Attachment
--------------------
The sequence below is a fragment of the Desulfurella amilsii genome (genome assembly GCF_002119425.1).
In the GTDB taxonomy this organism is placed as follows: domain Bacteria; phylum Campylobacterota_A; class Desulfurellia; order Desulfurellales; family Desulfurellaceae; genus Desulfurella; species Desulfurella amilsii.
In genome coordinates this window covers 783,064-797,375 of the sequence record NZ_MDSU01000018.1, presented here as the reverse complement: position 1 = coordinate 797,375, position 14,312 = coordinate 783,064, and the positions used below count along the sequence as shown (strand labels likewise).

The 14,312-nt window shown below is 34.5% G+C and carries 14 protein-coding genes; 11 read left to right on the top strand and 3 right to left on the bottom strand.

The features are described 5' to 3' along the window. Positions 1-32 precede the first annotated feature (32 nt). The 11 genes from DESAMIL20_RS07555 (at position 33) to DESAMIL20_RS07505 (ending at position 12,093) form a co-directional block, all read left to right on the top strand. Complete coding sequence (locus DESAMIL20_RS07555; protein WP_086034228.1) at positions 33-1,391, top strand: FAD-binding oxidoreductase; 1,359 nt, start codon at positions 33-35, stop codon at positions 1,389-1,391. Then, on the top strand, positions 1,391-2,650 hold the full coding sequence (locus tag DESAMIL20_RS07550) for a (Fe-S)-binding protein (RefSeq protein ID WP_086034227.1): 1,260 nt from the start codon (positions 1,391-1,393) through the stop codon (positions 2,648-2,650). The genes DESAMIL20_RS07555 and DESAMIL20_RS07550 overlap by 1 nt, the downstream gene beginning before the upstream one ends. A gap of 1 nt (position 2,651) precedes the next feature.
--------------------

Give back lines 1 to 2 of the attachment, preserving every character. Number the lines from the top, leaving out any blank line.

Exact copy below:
The sequence below is a fragment of the Desulfurella amilsii genome (genome assembly GCF_002119425.1).
In the GTDB taxonomy this organism is placed as follows: domain Bacteria; phylum Campylobacterota_A; class Desulfurellia; order Desulfurellales; family Desulfurellaceae; genus Desulfurella; species Desulfurella amilsii.